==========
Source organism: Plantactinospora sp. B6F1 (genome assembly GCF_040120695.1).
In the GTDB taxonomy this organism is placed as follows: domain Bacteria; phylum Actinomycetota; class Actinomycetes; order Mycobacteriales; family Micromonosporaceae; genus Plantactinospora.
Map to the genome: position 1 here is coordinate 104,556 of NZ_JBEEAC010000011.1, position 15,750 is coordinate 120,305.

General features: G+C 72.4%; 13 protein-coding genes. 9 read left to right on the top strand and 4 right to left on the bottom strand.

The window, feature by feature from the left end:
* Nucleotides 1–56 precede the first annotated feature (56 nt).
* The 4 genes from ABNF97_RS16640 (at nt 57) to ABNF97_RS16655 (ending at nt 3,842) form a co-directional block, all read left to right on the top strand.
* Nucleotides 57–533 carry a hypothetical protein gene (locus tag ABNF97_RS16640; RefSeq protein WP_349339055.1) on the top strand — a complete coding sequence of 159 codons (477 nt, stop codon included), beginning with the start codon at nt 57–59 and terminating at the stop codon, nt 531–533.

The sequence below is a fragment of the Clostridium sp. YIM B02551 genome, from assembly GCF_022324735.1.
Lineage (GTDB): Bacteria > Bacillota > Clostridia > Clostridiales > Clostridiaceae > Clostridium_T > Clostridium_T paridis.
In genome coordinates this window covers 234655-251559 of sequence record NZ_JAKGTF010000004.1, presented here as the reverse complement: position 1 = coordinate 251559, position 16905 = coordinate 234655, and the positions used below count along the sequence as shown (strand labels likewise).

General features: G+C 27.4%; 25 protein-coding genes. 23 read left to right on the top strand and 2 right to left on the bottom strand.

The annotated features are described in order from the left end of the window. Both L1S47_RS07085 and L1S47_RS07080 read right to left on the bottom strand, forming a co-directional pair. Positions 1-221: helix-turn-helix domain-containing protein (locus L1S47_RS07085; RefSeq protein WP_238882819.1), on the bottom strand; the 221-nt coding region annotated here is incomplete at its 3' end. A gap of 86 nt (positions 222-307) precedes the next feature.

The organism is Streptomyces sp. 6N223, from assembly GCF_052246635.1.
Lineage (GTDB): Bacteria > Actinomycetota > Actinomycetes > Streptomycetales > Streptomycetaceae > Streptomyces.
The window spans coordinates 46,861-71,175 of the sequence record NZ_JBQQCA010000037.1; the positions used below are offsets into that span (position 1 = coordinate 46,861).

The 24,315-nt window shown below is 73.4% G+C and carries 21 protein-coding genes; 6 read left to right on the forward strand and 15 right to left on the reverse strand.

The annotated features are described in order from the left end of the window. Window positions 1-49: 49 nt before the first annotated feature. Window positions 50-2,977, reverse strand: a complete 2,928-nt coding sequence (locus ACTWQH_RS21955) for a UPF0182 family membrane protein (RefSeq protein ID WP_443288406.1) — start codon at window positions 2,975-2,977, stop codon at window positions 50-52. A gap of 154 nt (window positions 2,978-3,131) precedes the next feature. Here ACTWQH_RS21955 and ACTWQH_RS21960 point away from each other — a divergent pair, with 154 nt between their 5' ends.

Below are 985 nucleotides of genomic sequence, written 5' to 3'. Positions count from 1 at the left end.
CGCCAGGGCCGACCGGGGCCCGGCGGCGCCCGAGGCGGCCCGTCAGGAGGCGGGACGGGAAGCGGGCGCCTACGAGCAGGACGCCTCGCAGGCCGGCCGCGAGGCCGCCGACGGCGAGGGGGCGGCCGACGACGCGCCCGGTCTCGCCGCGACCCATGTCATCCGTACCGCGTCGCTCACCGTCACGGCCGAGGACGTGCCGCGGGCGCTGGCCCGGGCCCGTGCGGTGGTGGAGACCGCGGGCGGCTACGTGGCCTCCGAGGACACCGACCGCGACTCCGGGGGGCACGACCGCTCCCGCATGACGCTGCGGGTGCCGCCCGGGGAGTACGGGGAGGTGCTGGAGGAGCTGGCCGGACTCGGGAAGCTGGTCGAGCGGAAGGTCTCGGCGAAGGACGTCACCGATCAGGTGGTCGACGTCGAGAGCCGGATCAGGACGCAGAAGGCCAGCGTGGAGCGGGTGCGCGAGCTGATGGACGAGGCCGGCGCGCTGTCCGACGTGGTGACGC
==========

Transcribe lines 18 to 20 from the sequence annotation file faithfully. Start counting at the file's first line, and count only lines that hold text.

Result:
The annotated features are described in order from the left end of the window. Window positions 1-49: 49 nt before the first annotated feature. Window positions 50-2,977, reverse strand: a complete 2,928-nt coding sequence (locus ACTWQH_RS21955) for a UPF0182 family membrane protein (RefSeq protein ID WP_443288406.1) — start codon at window positions 2,975-2,977, stop codon at window positions 50-52. A gap of 154 nt (window positions 2,978-3,131) precedes the next feature. Here ACTWQH_RS21955 and ACTWQH_RS21960 point away from each other — a divergent pair, with 154 nt between their 5' ends.

Below are 985 nucleotides of genomic sequence, written 5' to 3'. Positions count from 1 at the left end.
CGCCAGGGCCGACCGGGGCCCGGCGGCGCCCGAGGCGGCCCGTCAGGAGGCGGGACGGGAAGCGGGCGCCTACGAGCAGGACGCCTCGCAGGCCGGCCGCGAGGCCGCCGACGGCGAGGGGGCGGCCGACGACGCGCCCGGTCTCGCCGCGACCCATGTCATCCGTACCGCGTCGCTCACCGTCACGGCCGAGGACGTGCCGCGGGCGCTGGCCCGGGCCCGTGCGGTGGTGGAGACCGCGGGCGGCTACGTGGCCTCCGAGGACACCGACCGCGACTCCGGGGGGCACGACCGCTCCCGCATGACGCTGCGGGTGCCGCCCGGGGAGTACGGGGAGGTGCTGGAGGAGCTGGCCGGACTCGGGAAGCTGGTCGAGCGGAAGGTCTCGGCGAAGGACGTCACCGATCAGGTGGTCGACGTCGAGAGCCGGATCAGGACGCAGAAGGCCAGCGTGGAGCGGGTGCGCGAGCTGATGGACGAGGCCGGCGCGCTGTCCGACGTGGTGACGC